Joe Natuman

Joe Natuman (file photo)

In the waning days of the Kilman administration, after the uproar of the bribery trial and the subsequent pardon scandal, Opposition co-Leaders Ham Lini and Joe Natuman called a press conference.

Looking relaxed and confident at the head of the table in the Opposition chambers, the duo announced that the nation was ready for stability. They called on Sato Kilman to step aside and to help form a government of national unity.

In the end, the President exercised his power to dissolve Parliament and call a snap election.

But the Memorandum of Understanding that was announced that day has provided whatever modicum of stability we’ve had since then.

It was the surviving stalwarts of the Walter Lini years, the old guard of both offshoots of Walter Lini’s Vanua’aku Pati, that ushered this nation into the most recent electoral cycle.

Now though, it’s not at all clear whether either Mr Lini or Mr Natuman will return to Parliament in 2020.

Joe Natuman’s decision yesterday to withdraw his candidacy for VP President is emblematic of his approach to politics. He has stood by VP through thick and thin. Party schisms have splintered VP repeatedly over the years, reducing what was once the sole ruling political party to that of a ‘mere’ coalition member.

‘Mere’ in inverted commas because of course VP’s role remains integral to the running of the nation. It has been a decisive coalition member in every government it’s been part of. And it’s been one of the stronger voices in Opposition too.

Joe Natuman’s leadership style was somewhat less feisty than his predecessor, Edward Natapei. It never paid to mistake the man’s mild manner for a weak will. Mr Natapei was never one to back down when challenged. He was at the centre of a number of high-stakes confrontations, both within the party and without.

Mr Natuman, on the other hand, has always taken a more low-key approach to resolving conflict. But no one ever confused his unassuming air for lack of passion or determination. Many people claim that it was his full-throated support for the cause of West Papuan independence that led to his ouster as Prime Minister only weeks after leading the country through the national trauma of cyclone Pam.

Now, it appears the landscape may be shifting back to a shape at once familiar and new. We may be on the eve of a new bipartisan dynamic, split roughly along language lines.

If Prime Minister Charlot Salwai manages to remain as Prime Minister all the way to 2020, he will be the first to do so since the 1990s. He will be only the second francophone Prime Minister to do so ever.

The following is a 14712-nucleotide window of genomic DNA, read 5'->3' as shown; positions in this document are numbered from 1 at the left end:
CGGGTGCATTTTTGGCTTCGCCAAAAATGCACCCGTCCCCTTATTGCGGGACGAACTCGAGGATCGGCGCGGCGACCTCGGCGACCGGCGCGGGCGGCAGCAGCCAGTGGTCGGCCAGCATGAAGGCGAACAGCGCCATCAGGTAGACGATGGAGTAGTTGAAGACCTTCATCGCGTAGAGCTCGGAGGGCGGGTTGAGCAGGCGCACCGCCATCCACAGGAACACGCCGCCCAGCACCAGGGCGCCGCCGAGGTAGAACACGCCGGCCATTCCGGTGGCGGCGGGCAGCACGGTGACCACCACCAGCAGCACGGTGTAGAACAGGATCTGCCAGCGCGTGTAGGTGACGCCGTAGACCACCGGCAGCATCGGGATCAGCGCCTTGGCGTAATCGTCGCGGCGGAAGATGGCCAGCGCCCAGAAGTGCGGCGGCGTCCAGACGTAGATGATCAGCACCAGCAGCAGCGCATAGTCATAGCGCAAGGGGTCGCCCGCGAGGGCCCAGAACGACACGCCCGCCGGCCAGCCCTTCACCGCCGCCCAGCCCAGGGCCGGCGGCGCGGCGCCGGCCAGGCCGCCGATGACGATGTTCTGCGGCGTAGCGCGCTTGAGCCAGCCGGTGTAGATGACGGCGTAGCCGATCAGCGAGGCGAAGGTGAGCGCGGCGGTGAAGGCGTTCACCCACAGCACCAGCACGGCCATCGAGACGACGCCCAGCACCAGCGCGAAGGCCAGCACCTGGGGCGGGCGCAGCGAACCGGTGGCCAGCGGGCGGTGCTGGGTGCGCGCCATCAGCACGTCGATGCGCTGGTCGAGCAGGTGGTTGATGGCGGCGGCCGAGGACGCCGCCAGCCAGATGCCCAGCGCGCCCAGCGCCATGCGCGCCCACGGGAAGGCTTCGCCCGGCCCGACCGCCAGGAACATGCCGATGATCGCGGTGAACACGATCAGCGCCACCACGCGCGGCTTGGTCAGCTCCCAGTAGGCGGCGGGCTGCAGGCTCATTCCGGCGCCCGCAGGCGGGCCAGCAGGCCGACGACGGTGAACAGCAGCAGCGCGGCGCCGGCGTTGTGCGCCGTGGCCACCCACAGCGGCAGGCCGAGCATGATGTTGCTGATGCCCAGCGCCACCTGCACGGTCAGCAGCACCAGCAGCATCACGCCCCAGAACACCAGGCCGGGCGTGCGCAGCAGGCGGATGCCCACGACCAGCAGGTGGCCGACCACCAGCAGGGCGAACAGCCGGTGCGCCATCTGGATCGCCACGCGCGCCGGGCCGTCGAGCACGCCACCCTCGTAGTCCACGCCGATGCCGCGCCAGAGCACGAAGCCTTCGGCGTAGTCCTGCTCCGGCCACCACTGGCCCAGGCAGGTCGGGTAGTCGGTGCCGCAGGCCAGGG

Mr Salwai’s ascendancy marks the high point of a decade-long effort on his part to reunite the francophone political faction. Following his split with mercurial UMP leader Serge Vohor, he embarked on a slow and steady campaign to rally French-speaking politicians under the banner of the Reunification Movement for Change.

That work is nearly complete, with only a few hold-outs remaining.

Efforts to reunite the Anglophone bloc were led—and contested—by VP and NUP, both of which were founded by Walter Lini. They maintained a cordial distance from one another, but were seldom found on opposites sides of the Parliamentary chamber. Nonetheless, obstacles to reunification into a single monolithic party have proven insurmountable.

The latest politician to vocally champion this cause has been Johnny Koanapo, who has campaigned tirelessly across the country with his appeal to ex-VPers to ‘come home’.

Right now, more MPs seem to be finding a home outside the part than in it. VP remains a considerable force, and it’s almost impossible to imagine that changing, no matter what the next election brings. It’s conceivable, though, that another alignment might leave it as a supporting player in future governments, or even assisting with someone else’s unification plan.

Just as Charlot Salwai had to reinvent the UMP in order to save it, it may be that VP’s vision for the future of the nation may serve in support of other parties’ efforts.

Following his sentencing for obstruction of justice, Joe Natuman emerged from the court to find nearly a hundred die-hard supporters crowding the courtyard. They flocked to him, their faces shining with sincere admiration. His message to them, however, was not about himself, but about the party.

He would do what was good for the party, he said, to applause.

His decision yesterday not to contest the second round of the party presidential election was also taken in the interest of party unity. And because of that decision, VP has an uncontested leadership for the first time in a long time.

No one doubts his electability in the eyes of the people of Tanna. No one doubts that the party would have him as a candidate if he chose to stand. It’s quite likely that he’d love to run again.

But looming over all of this is a single line of the Leadership Code that states unequivocally that persons guilty of obstructing justice are in breach of the Code. It’s not just possible; it’s likely that Mr Natuman’s legal travails may not be over.

In his absence, it would be up to an entirely new generation of politicians to determine the fate of the so-called southern bloc, and quite possibly of the entire Anglophone political demographic.

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